Houston #4 place to launch startups

Oct 19 2009 Published by under Ramblings

Oddly, no cities in California…

This year we partnered with the Ewing Marion Kauffman Foundation to find the 50 most business-friendly communities in America. With help from Robert Fairlie, an economist and leading scholar of entrepreneurship at the University of California, Santa Cruz, we developed a methodology and sifted through data on factors such as per capita income, hourly wages, workforce quality, crime rates, taxes and foreclosures.

We also looked at population size. While some entrepreneurs prefer to locate near major cities, others opt for the intellectual spark and intimacy of college towns and other small, close-knit communities. One size doesn’t fit all, so our list is divided into three tiers: small, midsize and large metro areas.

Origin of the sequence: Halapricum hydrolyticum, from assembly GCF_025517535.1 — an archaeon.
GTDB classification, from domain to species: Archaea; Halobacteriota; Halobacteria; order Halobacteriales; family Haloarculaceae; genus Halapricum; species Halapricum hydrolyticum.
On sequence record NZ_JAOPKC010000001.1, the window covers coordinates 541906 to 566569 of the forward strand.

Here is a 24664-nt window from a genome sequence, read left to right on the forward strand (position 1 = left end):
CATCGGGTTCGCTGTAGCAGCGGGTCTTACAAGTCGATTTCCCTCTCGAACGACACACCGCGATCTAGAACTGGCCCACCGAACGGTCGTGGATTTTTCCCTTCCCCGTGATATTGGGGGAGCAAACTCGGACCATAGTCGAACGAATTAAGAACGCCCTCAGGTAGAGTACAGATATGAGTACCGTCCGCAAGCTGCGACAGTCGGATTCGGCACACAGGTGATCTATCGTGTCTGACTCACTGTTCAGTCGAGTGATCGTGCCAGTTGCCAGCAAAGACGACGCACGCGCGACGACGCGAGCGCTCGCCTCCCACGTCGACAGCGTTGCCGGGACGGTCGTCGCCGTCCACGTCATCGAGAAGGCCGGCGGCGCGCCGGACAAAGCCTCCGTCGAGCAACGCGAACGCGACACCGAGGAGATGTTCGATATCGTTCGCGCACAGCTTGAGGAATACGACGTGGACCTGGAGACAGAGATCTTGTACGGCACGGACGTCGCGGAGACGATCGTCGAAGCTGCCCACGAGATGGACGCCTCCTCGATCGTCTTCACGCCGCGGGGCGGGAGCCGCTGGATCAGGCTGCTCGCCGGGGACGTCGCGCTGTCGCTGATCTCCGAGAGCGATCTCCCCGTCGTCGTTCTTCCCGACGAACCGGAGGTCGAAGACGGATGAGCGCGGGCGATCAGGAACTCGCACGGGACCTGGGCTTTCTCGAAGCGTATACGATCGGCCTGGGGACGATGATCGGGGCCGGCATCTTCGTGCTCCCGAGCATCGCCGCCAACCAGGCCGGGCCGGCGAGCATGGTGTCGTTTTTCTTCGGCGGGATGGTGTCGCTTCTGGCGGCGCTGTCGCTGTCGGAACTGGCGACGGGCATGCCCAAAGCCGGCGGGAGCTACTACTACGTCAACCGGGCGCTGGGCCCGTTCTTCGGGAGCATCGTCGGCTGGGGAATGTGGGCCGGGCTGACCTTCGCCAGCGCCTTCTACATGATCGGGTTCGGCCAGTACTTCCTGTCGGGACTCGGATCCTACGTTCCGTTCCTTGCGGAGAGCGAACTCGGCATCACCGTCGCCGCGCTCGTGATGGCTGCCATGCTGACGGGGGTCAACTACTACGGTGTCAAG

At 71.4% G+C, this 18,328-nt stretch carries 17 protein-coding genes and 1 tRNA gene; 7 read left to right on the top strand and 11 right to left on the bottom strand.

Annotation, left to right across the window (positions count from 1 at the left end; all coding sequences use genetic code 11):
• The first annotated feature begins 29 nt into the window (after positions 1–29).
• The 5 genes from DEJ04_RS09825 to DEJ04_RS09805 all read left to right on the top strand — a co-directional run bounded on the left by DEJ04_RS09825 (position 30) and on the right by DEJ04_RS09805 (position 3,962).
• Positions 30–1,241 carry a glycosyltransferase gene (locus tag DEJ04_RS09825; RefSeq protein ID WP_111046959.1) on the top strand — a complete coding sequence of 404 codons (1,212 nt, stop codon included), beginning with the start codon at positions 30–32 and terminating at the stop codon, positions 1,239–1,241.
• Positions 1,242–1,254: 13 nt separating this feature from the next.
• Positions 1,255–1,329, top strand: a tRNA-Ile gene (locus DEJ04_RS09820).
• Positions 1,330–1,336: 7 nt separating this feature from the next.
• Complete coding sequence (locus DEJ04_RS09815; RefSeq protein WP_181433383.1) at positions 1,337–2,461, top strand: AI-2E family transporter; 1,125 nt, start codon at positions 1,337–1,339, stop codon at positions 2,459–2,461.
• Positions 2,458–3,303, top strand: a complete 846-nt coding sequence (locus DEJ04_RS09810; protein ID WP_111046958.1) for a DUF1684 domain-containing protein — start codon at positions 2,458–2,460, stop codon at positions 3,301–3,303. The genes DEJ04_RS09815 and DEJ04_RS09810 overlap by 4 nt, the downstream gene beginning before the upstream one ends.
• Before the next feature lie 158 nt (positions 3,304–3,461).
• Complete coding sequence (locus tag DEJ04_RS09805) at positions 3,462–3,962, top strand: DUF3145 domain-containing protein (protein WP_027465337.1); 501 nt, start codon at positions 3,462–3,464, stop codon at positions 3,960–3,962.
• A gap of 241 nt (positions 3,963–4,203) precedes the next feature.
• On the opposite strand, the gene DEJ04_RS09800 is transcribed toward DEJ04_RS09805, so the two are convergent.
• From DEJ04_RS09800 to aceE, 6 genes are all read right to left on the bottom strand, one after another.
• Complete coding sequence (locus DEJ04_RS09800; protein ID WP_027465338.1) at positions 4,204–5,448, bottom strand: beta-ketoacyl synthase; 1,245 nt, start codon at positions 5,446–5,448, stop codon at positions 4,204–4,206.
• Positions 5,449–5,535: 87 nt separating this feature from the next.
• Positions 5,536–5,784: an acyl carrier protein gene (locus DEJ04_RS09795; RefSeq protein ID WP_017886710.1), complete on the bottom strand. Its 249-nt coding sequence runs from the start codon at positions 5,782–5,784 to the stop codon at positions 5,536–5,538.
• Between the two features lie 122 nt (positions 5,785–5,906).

Then we turned reporters loose on the top places. Over the course of several months, we spoke with hundreds of entrepreneurs and economic development officials about the pros and cons of metro areas throughout the U.S. Using those findings, we adjusted our rankings and picked this year’s winning places.

Best Places to Launch

One response so far

  • Vikram says:

    I don’t think it’s odd at all that cities in California didn’t make the list – high taxes, unionized work forces, excessive government regulation and a bankrupt state are not business friendly. California has had a net loss of population due to people leaving the state. You should read the July 11th, 2009 issue of The Economist. Very interesting comparative profile on Texas vs California.